Crank Question - Team Camaro Tech
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post #1 of 24 (permalink) Old Apr 9th, 02, 03:35 PM Thread Starter
 
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I am having my engine put back together and the mechanic told me the crank was not balanced properly and did not fit (tight). He said the rod journals were 29.5/1000's and they needed to be 30/1000's. I am probably not saying this stuff right but it was something like that. They need to be ground very slightly or sometihng.

I then had my son bring the crank to the machinist since I work in Houston during the week and cant do this and he told my son that it was machined properly and that its within tolerance. The mechanic of course says there is not a tolerance here and the crank does not fit or is too tight. The machinist says get a new mechanic. Maybe I need both to be replaced but would like to understand what the hell is right or wrong so I can sound intelligent when I get rid of the one who is wrong, unless both are right???

Any advice would be appreciated.

Ken
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post #2 of 24 (permalink) Old Apr 9th, 02, 04:01 PM
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If the crank's out of spec, as in worn, it should have too much clearance and be too loose...but I don't understand where all this tightness your mechanic talks about is coming from...looks like the crank would go back in the block regardless of rod journal condition. Ask your mechanic if he or she actually measured the journals as well as the inside diameters of the main caps and rod caps after torqued to spec with the bearings in place. The crank could be bent which would prevent it from rotating easily, but that doesn't sound like the tightness your mechanic was running into. Maybe the bearings are undersize and don't jive with the crank? Are you using a crank from another motor? Sounds strange.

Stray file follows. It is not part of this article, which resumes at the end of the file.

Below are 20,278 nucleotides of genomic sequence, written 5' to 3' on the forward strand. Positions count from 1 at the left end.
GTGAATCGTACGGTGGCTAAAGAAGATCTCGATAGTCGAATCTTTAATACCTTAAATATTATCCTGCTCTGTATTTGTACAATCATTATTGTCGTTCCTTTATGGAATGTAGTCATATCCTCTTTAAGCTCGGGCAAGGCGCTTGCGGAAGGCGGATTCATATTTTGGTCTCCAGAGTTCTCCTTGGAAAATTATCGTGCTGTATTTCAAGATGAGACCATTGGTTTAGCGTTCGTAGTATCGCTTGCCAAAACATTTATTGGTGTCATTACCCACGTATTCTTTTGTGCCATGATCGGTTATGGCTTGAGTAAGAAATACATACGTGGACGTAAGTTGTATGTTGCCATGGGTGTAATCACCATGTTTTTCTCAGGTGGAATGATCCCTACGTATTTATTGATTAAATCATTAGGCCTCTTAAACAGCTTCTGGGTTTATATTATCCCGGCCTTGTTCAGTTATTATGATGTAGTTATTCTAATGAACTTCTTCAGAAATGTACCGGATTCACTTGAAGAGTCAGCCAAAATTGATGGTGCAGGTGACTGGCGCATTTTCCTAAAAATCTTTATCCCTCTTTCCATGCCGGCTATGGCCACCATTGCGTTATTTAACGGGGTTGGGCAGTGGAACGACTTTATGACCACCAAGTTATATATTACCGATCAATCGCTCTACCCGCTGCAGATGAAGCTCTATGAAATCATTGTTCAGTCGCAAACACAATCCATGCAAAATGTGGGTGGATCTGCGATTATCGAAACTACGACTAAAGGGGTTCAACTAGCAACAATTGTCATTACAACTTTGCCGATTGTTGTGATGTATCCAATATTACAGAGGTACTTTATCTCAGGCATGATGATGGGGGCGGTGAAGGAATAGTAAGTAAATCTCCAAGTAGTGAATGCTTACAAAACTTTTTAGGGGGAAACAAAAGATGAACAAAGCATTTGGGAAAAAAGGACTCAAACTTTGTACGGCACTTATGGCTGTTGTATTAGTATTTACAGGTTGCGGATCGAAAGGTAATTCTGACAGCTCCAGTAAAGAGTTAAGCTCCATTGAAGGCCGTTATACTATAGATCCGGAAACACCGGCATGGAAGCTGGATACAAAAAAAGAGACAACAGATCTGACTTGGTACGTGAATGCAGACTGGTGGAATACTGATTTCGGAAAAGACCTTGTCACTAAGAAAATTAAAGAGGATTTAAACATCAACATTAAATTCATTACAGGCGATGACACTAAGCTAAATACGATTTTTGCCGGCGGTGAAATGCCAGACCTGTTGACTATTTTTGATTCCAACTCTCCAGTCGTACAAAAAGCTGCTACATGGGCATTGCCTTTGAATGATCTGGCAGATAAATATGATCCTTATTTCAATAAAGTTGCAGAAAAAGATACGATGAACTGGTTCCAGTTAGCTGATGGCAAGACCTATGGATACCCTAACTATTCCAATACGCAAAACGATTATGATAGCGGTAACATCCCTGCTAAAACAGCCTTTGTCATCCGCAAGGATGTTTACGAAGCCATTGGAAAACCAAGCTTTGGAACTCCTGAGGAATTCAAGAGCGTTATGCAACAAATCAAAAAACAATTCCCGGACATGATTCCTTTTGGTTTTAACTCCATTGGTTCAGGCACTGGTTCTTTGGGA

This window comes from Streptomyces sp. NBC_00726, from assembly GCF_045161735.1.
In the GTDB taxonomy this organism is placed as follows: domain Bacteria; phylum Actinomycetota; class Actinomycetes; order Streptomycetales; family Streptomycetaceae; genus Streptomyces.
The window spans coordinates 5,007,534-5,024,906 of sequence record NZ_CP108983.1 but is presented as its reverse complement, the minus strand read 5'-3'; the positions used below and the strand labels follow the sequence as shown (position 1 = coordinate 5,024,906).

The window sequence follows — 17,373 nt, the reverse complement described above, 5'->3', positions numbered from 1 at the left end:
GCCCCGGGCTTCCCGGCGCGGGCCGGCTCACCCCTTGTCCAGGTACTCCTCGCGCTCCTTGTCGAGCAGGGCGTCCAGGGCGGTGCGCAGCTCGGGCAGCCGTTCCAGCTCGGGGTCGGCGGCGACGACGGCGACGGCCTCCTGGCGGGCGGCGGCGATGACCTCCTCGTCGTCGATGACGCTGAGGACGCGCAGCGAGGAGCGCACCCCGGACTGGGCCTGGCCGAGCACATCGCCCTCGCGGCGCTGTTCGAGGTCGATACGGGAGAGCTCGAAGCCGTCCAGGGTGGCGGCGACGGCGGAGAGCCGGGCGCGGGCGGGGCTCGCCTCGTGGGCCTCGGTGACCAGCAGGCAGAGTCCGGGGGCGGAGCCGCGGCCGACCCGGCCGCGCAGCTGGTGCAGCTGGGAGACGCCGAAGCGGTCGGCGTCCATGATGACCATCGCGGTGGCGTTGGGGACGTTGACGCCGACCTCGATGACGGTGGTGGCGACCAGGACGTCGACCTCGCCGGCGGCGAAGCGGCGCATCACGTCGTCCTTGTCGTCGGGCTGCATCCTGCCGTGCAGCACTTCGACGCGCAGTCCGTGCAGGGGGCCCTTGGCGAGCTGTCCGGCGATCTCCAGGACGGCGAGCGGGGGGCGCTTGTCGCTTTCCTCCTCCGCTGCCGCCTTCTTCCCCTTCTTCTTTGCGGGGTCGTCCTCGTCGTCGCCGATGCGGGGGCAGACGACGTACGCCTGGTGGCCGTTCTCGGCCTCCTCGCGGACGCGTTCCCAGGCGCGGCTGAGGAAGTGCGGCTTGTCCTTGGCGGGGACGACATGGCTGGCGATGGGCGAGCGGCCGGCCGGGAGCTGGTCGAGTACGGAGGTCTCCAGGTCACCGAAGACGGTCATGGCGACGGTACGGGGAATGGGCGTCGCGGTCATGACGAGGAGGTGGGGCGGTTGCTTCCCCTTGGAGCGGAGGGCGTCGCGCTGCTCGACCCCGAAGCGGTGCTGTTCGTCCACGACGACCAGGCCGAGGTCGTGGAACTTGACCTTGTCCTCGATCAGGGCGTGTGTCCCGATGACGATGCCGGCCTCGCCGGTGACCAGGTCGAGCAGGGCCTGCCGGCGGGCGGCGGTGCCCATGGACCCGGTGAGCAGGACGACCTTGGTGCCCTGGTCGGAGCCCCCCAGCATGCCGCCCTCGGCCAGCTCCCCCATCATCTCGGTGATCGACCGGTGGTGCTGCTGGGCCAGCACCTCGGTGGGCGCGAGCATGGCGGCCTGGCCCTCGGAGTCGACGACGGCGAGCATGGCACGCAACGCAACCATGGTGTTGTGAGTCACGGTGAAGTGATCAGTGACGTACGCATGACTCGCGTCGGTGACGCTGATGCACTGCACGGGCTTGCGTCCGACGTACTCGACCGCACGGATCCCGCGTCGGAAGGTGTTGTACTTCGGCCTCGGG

[This message has been edited by Glenn1018 (edited 04-09-2002).]

[This message has been edited by Glenn1018 (edited 04-09-2002).]
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post #3 of 24 (permalink) Old Apr 9th, 02, 04:18 PM
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Ken,
I dont know how a "mechanic" could determine if the crankshaft was not balanced properly. The only way to do this is on a crankshaft balancer with bobweights clamped to the crankshaft.
As far as the size range on the crank journals, there is a range of allowable sizes. Most crankshaft grinders try to grind the crankshaft in the middle of the range. This will generally give you ideal clearances if everything else in the motor is correct. Ask your "mechanic" exactly what size the crankshaft is and post his answer, I would like to see it. Like Glenn said...has he actually measured the clearances ? If so, how ? Ask him these questions and see what type of answers you get. If he has not actually measured the clearances, then he does not need to be assembling an engine for you in my opinion.
I am a bit biased, and probably leaning towards the machine shop's side, but there are many things that can make a crankshaft tight, your "engine builder" should know how to check these things. He should be able to explain to you exactly how he checked them and what his results were. I am not going to give any clues, he should be able to give you the answers.
If you don't trust the machine shop as to the size of the crank, get a second opinion. Mistakes can happen. Most machine shops will probably check a crank for you no charge, I know I do most of the time.
Let us know what you find out,

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post #4 of 24 (permalink) Old Apr 9th, 02, 04:28 PM Thread Starter